Encryption for a cloudy day
How new quantum technology will ensure absolute data security – anywhere, anytime
When you log onto your bank’s website, the data you send and receive is protected by encryption. To achieve this there are two key steps that need to be taken. Firstly a protected session key is created during link establishment. Secondly a password is used for user authentication. Essentially, the session key is combined with the data you enter to create a string of what looks like gobbledygook. At the other end the bank, knowing the key can divide the data by this to make sense of the transmission.
The problem with this system is that the security is based on mathematical factorisation tasks that are tedious but not particularly complex. If an eavesdropper intercepts the transmission he or she can, given enough patience and computer power, unscramble the signal and worse still, steal your password and use it.
With today’s technology this is not a huge threat because the computer power necessary to crack current codes is not commonly available to individuals. But clearly it’s only a matter of time before it is. One could combat a brute force attack by increasing the length of the encryption key but that’s just buying time, not fixing the fundamental flaw in the system. By using a larger key you also affect performance as this increases delays for legitimate users when establishing a secure session.
Quantum data transmission security is fundamentally different. It’s physically impossible to make a measurement on a quantum state without disturbing it. So for example if someone sends a single photon along an optical fibre and an eavesdropper measures its properties, the correctly equipped intended recipient would know that the data channel was compromised. The system is fool proof in that its security is hard-wired into the laws of physics. However single photon emission, detection and processing is hugely expensive and very slow so the technique doesn’t really integrate well into the existing world of communications.
QuintessenceLabs is a new advanced technology company attached to the ANU developing second generation quantum communications systems. “When you get right down to it, secure communications underpins our economic prosperity,’ says Chris O’Neil, the chief marketing officer of QuintessenceLabs. “If your business competitors can access your product secrets, you’re set to lose millions. But it’s not just data in transit that’s at risk. Data stored on company and government computer systems is a favourite target for hackers of all kinds and such attacks can and frequently do occur.”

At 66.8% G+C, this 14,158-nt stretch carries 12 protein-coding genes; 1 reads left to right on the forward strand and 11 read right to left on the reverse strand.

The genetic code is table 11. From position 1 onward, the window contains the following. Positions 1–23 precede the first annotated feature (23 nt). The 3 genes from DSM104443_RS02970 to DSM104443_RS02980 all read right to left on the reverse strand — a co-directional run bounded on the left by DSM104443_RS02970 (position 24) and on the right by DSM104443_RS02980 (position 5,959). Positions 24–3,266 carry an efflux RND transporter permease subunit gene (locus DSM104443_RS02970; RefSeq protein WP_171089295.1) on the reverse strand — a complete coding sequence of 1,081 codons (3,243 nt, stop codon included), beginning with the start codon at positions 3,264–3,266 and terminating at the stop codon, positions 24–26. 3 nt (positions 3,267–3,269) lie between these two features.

So how do you protect your data when it’s sitting on a hard drive or worse still, stored in a distributed cloud environment where you have no idea where the actual hardware is or who has access to it?
The answer comes from physics and the concept of Quantum Key Distribution, QKD. If each parcel of data is encrypted by a unique key and that key changes constantly, no amount of number crunching can retrieve the data. Brute force attacks based on looking for a common factor in the data stream no longer work because there isn’t one. What you have is mathematically indistinguishable from random noise. But to make this work, you need two additional components.
Firstly the key sequence needs to be truly random. If for example your key simply increments by one each time the eavesdropper can look for that pattern. Pseudo random electronic number generators are better, but they still have underlying patterns. So the best possible security comes from truly random key sequences and that’s what QuintessenceLabs systems use. Their key sequences are generated by the interaction of a laser with quantum vacuum noise and as such are entirely unpredictable.
The second component to make this all work is a secure method of transmitting the key. This has to be in the form of quantum entangled carrier particles, in this case photons in an optical fibre. But rather than the slow and expensive single photons, QuintessenceLabs have developed a bright laser variation that can be transmitted through normal fibre optic communications channels. Using a clever combination of quantum analysis and post processing of the signal they can detect how much of the signal has been lost and possibly eavesdropped. So long as the loss is not above a critical point, it’s impossible for anyone listening in to reconstruct the key. And of course even if the loss exceeds that point, the system dynamically adjusts until the transmission completely ceases.
Now imagine you’re a stockbroker with a lead on tomorrow’s hot shares or an aerospace manufacturer with a design for a revolutionary new jet engine. Or even a government with details on the world’s top 100 terrorists. You can quantum encrypt that data, send it to your partners on the other side of the world, even store it on a low cost cloud server in Africa and know that it’s fundamentally 100% secure, today and into the future regardless of what technology does.
“Essentially that’s our business model,” Chris says, “to use advanced physics and mathematics to provide a cost effective and inherently secure service to our clients. And to do so in a way that integrates seamlessly into the existing framework of computing and telecommunications.”